Thursday, June 30, 2011
Wednesday, June 29, 2011
Just didn't want to take time to download them at the moment because I"m in a big rush.
Yesterday we saw "The Adjustment Bureau" on the airplane. I would NEVER have chosen this movie, but it was so intriguing that I want to rent it again this weekend and watch it with Bart. Has anyone seen it? The plot is a demonstration of the theory that there is a crew of people out there (angels, maybe) who are making adjustments to our lives so that we can be part of a broader plan.
Here is something I wanted to report to you that indicates this may be true. When we were going to AZ, the TSA at the airport barely let John on the plane. They said that if he had a piece of mail that was addressed to him, it would have really helped. Of course, he had nothing.
When we got to Arizona and opened my suitcase, right at the top of all my clothes there was a letter to John (it was from the Department of Corrections, but that's just because it makes the story funny and Ironic). Anyway, I keep mail that needs to come down to my office on my nightstand in the bedroom, and apparently this particular letter had stuck to the bottom of a book I grabbed to throw into my suitcase.
So, on the trip back the guy at the airport told John that that letter saved him. He said in AZ that without that letter they would not have left on that plane.
An interesting coincidence? An accident? Fate? Or maybe just maybe.....
Tuesday, June 28, 2011
My new friend Matt, who wrote this book, and I are writing a book together.
We are going to take the 12 Survival Tips that I share when I speak and each of us are going to give our thoughts from our different perspectives. We have a similar sense of humor and so our writing styles work well togehter, but we are very different people with very different lifestyles raising the same kind of kids.
The poll will allow you to help name the book. If you don't any of hte titles, then you can give us feedback as to a better one!
Still don't have pictures from the camera, but here are a few I took with my phone of the show.
Our trip here to Phoenix was so fun yesterday. Courtney and John and I always have such great talks and Isaac is travelling so very well. Then last night we had dinner with some great friends from college -- who reminded me, much to my shock, that we graduated 30 years ago this year from High School. Now there is something really wrong with that, but I digress.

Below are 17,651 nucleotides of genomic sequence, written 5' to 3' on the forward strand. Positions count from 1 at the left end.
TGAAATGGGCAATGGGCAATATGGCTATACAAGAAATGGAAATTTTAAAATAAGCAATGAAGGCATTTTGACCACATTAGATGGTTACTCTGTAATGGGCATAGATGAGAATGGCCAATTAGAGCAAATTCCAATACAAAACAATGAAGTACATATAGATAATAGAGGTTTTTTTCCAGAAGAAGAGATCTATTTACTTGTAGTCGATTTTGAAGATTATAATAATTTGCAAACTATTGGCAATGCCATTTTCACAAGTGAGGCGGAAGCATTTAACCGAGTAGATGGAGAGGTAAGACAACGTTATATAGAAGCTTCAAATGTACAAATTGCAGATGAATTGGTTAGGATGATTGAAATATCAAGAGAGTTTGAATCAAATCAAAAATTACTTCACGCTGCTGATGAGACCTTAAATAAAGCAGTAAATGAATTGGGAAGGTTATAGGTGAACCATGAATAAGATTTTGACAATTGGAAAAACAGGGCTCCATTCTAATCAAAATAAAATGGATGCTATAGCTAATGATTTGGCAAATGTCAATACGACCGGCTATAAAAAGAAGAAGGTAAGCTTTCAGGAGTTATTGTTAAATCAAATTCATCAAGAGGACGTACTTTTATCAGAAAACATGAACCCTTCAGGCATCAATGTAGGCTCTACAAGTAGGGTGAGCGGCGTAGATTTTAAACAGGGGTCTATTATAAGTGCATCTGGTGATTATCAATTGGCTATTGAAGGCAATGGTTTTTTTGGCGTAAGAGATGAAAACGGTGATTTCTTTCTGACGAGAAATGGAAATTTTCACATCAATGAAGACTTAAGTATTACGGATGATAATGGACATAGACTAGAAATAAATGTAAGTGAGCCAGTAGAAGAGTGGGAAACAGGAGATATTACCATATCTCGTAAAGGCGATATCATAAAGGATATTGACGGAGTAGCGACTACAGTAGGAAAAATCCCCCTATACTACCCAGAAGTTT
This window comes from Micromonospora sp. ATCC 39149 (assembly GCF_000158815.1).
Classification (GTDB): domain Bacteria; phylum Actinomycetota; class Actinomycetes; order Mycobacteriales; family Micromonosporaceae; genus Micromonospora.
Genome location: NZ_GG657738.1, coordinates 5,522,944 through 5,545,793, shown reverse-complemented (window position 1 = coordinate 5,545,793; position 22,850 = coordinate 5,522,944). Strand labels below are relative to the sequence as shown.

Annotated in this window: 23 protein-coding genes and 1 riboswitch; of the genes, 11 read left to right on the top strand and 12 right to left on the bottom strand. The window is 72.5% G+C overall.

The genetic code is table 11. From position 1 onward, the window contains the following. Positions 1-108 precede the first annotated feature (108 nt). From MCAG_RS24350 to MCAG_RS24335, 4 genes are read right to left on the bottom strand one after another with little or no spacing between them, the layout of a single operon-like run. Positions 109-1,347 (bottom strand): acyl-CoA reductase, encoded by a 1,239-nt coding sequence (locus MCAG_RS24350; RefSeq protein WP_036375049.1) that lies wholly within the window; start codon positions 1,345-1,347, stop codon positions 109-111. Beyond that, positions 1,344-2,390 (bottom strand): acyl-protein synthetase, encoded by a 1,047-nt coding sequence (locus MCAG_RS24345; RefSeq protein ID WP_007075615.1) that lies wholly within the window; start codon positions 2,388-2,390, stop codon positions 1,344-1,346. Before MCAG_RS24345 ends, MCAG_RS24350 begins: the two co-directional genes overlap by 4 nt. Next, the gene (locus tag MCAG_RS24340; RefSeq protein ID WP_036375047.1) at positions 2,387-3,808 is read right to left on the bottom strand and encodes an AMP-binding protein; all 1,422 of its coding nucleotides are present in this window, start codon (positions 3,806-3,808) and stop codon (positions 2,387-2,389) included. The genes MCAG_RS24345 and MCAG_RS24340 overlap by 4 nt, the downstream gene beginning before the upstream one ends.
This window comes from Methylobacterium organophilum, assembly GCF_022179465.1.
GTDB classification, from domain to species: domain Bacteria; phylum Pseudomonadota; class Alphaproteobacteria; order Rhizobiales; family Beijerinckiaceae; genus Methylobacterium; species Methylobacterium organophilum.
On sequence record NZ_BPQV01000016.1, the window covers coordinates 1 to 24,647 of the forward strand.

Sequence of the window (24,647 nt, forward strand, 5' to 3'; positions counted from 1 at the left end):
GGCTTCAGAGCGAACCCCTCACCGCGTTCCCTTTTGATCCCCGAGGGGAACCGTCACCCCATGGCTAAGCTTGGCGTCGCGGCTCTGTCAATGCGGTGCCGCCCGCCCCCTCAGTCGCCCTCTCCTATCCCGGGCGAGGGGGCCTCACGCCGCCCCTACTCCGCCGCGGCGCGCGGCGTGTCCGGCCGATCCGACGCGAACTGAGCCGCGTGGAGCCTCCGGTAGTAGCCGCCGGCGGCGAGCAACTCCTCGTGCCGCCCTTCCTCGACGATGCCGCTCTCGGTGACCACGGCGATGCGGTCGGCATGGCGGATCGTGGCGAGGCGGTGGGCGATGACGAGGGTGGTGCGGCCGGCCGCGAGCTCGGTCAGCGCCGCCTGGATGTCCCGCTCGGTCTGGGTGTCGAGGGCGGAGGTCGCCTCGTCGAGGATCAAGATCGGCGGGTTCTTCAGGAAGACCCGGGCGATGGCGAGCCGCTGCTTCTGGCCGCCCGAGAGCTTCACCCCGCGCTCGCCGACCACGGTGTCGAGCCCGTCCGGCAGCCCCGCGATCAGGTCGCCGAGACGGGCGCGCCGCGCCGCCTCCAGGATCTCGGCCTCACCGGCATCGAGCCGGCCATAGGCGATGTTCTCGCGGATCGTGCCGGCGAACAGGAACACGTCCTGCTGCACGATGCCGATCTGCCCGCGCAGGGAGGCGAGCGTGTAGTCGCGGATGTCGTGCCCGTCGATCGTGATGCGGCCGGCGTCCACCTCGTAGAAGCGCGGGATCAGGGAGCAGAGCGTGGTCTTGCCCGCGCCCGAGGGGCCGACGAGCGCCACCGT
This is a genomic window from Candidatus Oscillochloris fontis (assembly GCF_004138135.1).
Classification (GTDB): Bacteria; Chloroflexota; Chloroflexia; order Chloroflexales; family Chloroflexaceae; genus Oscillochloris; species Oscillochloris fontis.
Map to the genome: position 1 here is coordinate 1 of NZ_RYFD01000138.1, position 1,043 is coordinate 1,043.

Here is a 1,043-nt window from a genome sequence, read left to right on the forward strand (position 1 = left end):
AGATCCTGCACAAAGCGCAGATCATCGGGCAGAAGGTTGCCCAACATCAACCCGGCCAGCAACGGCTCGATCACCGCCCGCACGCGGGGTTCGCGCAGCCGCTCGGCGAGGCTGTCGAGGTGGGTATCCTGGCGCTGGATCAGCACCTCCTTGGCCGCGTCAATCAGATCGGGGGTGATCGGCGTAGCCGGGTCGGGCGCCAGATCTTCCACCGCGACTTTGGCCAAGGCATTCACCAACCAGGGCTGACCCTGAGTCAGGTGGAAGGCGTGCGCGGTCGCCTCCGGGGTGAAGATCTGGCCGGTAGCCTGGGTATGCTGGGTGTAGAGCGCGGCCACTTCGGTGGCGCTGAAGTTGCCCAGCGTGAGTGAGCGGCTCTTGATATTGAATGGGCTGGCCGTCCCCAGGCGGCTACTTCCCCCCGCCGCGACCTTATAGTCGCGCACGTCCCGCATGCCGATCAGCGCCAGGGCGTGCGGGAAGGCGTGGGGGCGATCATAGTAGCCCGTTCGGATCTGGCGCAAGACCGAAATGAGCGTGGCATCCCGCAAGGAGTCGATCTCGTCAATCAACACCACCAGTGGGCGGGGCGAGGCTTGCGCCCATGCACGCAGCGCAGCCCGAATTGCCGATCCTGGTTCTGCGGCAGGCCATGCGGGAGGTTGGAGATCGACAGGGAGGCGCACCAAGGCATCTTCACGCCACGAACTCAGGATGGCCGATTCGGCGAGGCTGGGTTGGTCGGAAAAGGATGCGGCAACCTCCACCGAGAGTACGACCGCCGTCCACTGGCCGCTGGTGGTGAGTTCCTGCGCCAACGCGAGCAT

I worked a while last night and again this morning. Early this morning I occupied Isaac so his parents could sleep a little longer. The picture with the mirror was priceless -- he gives really good kisses when asked, but apparently this time he just figured that little baby wanted a kiss..
We will leave for the airport in about 20 minutes. Trying to catch up on some emails right now. WHen I get home and have the right cord, you'll see some pictures of the trip. Promise. Apparently Iphoto messed up my import and the ones from my phone are deleted... and not on my phone either. fortunately the cutest ones are on facebook, so I can download and show them to you then.
Monday, June 27, 2011
Church yesterday with my parents and John, Courtney and Isaac was great. The pastor is in his 60s. He has struggled with arthritis for years. His wife, born with cerebral palsy, has been having very serious health issues for several years.
The sermon he preached was from Matthew 8 about Jesus falling asleep in the boat before he calmed the storm.. He talked about how Jesus was able to fall asleep in the boat during the storm because He was convinced that God could handle it. He also prayed an amazing prayer that ended with, "We trust you Lord to answer our requests and handle these situations in your own way, which we know is ALWAYS the right way."
It is always so good for me to read things that remind me that no matter what is going outside of me, it doesn't have to affect what happens inside of me.
I always feel sad the last day at my parents. My dad is 88... turning 89 in a couple months -- so I wonder how many more times I will see my dad.
But we've had a great time and we get to see some good friends tonight... I'm taking pictures but the cord I brought is the wrong one so you won't get to see them yet!
Sunday, June 26, 2011
Isaac has been delightful and John and Courtney are relaxed and seem to be enjoying my parents. WE are having a nice time.
I made the mistake of signing into Ancestry.com and now I'm obsessed to find out how blue my blood is. ;-) It appears that nearly every ancestor I have came to New England in the 1600s from England. With Ancestry it's not research -- it's just a series of clicks and the information appears!
So I'm going to get back to that.
I promise I'm going to post pictures soon!
Saturday, June 25, 2011
I have an adaptor that goes into my USB so I can't upload pictures and be online at the same time.
SO... I promise to take a lot of pictures and post them sometime soon. We're having a good relaxing time and Bart reports things are going well at home.
Sadie has gotten a second part time job housekeeping at a hotel which really cracks me up since she hates chores and cleaning her room.
Apparently Henry got a new job closer to his family so it may be true that the Gabby living with us days are over.... They were fun while they lasted.